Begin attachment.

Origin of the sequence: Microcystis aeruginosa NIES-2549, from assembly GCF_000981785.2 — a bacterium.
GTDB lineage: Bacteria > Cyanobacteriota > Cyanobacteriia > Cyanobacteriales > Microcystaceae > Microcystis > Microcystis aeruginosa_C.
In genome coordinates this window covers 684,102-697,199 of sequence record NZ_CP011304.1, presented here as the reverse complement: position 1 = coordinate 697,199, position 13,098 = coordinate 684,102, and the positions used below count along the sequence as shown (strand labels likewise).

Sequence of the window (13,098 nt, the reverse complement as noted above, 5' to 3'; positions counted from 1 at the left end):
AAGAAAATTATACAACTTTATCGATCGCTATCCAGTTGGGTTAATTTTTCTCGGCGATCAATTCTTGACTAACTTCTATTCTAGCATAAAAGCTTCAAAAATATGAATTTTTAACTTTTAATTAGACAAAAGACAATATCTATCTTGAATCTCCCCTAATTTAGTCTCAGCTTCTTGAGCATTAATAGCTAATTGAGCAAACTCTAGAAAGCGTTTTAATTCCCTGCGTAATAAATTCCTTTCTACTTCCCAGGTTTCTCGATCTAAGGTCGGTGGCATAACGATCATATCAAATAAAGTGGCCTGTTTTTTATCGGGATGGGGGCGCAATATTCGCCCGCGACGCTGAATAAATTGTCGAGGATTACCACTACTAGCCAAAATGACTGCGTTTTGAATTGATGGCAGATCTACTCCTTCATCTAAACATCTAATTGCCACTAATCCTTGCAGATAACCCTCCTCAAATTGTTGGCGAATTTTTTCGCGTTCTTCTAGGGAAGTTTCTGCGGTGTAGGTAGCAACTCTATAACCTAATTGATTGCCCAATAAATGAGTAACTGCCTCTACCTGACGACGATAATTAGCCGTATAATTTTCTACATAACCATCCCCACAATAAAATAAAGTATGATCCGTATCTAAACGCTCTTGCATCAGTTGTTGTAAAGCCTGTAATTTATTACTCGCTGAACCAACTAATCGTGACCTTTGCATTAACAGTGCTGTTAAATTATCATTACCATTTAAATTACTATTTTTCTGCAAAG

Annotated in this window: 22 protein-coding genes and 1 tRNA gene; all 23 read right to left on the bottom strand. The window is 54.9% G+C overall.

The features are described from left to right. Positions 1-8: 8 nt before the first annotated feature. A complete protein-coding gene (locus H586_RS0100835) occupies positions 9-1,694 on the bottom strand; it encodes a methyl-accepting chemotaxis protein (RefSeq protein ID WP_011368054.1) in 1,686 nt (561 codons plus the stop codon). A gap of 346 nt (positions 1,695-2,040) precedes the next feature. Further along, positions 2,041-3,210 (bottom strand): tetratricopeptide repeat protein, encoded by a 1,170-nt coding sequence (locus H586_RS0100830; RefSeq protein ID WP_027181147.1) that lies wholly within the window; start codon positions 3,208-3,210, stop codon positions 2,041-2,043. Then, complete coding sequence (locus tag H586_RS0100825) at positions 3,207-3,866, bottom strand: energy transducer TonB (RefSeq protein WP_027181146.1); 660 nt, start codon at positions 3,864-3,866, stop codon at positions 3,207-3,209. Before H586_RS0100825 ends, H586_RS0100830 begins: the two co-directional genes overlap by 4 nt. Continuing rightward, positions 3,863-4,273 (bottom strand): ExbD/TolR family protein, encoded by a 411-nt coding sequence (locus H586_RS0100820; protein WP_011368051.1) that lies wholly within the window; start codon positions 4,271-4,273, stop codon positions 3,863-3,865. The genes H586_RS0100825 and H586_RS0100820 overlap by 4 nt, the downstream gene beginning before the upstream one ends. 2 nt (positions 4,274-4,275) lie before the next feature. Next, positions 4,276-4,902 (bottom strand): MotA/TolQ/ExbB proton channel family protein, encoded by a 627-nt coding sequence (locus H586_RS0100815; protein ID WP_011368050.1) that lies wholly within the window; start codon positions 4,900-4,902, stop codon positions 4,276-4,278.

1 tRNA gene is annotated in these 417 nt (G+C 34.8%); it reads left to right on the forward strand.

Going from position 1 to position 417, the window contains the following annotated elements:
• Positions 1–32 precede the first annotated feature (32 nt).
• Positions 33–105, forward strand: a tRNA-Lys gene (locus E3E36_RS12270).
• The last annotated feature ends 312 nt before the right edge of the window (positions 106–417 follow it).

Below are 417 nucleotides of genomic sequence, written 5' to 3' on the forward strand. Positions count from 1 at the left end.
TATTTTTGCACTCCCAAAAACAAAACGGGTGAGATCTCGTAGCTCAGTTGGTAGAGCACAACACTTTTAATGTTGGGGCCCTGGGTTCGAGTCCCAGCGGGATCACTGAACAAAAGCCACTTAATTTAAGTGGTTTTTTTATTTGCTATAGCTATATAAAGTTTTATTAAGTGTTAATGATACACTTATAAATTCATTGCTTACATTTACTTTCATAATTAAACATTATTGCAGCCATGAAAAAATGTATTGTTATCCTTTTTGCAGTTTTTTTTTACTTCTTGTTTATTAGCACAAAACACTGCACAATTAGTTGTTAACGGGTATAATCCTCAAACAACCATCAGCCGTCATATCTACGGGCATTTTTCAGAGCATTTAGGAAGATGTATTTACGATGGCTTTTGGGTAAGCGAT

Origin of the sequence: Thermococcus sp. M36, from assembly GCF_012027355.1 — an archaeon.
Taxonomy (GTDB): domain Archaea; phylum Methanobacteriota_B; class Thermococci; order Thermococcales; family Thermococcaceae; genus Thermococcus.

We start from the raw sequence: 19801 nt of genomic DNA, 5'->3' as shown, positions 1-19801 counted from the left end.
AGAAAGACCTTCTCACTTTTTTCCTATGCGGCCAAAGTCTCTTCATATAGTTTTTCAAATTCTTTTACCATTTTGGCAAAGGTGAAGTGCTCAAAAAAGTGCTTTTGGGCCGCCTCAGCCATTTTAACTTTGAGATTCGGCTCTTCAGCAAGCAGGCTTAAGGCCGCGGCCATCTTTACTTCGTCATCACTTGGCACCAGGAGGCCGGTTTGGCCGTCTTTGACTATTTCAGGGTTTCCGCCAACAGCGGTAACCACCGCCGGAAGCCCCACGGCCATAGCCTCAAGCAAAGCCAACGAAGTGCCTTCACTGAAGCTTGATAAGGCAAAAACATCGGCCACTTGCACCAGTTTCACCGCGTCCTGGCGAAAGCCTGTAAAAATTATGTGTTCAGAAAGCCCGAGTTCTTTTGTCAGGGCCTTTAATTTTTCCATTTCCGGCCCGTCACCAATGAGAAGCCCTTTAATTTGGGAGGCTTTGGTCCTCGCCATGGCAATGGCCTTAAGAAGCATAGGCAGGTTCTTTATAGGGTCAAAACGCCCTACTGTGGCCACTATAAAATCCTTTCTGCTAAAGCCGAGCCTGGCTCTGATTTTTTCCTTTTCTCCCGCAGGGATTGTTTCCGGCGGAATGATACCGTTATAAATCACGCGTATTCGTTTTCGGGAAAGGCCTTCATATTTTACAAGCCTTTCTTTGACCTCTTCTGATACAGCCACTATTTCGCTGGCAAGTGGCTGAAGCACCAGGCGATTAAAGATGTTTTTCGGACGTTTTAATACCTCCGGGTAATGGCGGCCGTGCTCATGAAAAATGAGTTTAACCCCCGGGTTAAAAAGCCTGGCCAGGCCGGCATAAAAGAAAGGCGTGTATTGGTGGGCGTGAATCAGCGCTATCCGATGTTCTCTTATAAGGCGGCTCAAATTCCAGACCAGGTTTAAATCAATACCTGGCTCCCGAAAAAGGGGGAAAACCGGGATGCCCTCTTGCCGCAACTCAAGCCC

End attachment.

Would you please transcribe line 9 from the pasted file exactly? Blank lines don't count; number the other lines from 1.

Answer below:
Going from position 1 to position 417, the window contains the following annotated elements: